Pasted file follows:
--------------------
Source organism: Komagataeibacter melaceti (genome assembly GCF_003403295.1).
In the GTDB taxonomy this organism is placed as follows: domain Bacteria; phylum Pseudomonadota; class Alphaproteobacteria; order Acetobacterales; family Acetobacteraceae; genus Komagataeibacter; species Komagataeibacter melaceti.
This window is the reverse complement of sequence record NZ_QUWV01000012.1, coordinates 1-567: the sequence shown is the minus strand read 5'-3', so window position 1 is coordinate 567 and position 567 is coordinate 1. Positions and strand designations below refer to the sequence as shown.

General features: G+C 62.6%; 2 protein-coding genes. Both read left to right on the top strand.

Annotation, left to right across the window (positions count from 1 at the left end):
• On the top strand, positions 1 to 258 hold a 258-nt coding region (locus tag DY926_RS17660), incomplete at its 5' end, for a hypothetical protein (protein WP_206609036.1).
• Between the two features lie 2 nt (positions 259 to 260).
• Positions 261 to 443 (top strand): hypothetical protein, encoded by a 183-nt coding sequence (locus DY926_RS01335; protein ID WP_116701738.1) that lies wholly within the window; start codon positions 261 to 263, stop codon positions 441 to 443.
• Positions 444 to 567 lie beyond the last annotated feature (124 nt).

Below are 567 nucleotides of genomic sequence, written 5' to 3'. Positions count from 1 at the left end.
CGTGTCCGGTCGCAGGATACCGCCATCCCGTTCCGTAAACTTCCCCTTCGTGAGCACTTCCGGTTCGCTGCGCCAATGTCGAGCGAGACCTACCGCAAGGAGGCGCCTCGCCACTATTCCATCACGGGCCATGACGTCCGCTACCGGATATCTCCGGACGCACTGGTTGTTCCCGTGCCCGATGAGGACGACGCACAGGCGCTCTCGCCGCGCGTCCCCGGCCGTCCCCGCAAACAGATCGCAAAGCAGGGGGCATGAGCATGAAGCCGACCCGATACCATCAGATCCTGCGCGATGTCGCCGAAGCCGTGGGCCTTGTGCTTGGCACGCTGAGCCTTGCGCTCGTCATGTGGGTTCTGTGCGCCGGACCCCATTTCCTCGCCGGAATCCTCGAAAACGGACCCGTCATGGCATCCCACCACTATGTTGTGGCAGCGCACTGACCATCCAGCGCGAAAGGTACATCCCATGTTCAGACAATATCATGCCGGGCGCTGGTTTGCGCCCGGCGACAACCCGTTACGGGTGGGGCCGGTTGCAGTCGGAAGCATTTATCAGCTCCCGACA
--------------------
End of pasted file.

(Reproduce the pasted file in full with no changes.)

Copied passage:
Source organism: Komagataeibacter melaceti (genome assembly GCF_003403295.1).
In the GTDB taxonomy this organism is placed as follows: domain Bacteria; phylum Pseudomonadota; class Alphaproteobacteria; order Acetobacterales; family Acetobacteraceae; genus Komagataeibacter; species Komagataeibacter melaceti.
This window is the reverse complement of sequence record NZ_QUWV01000012.1, coordinates 1-567: the sequence shown is the minus strand read 5'-3', so window position 1 is coordinate 567 and position 567 is coordinate 1. Positions and strand designations below refer to the sequence as shown.

General features: G+C 62.6%; 2 protein-coding genes. Both read left to right on the top strand.

Annotation, left to right across the window (positions count from 1 at the left end):
• On the top strand, positions 1 to 258 hold a 258-nt coding region (locus tag DY926_RS17660), incomplete at its 5' end, for a hypothetical protein (protein WP_206609036.1).
• Between the two features lie 2 nt (positions 259 to 260).
• Positions 261 to 443 (top strand): hypothetical protein, encoded by a 183-nt coding sequence (locus DY926_RS01335; protein ID WP_116701738.1) that lies wholly within the window; start codon positions 261 to 263, stop codon positions 441 to 443.
• Positions 444 to 567 lie beyond the last annotated feature (124 nt).

Below are 567 nucleotides of genomic sequence, written 5' to 3'. Positions count from 1 at the left end.
CGTGTCCGGTCGCAGGATACCGCCATCCCGTTCCGTAAACTTCCCCTTCGTGAGCACTTCCGGTTCGCTGCGCCAATGTCGAGCGAGACCTACCGCAAGGAGGCGCCTCGCCACTATTCCATCACGGGCCATGACGTCCGCTACCGGATATCTCCGGACGCACTGGTTGTTCCCGTGCCCGATGAGGACGACGCACAGGCGCTCTCGCCGCGCGTCCCCGGCCGTCCCCGCAAACAGATCGCAAAGCAGGGGGCATGAGCATGAAGCCGACCCGATACCATCAGATCCTGCGCGATGTCGCCGAAGCCGTGGGCCTTGTGCTTGGCACGCTGAGCCTTGCGCTCGTCATGTGGGTTCTGTGCGCCGGACCCCATTTCCTCGCCGGAATCCTCGAAAACGGACCCGTCATGGCATCCCACCACTATGTTGTGGCAGCGCACTGACCATCCAGCGCGAAAGGTACATCCCATGTTCAGACAATATCATGCCGGGCGCTGGTTTGCGCCCGGCGACAACCCGTTACGGGTGGGGCCGGTTGCAGTCGGAAGCATTTATCAGCTCCCGACA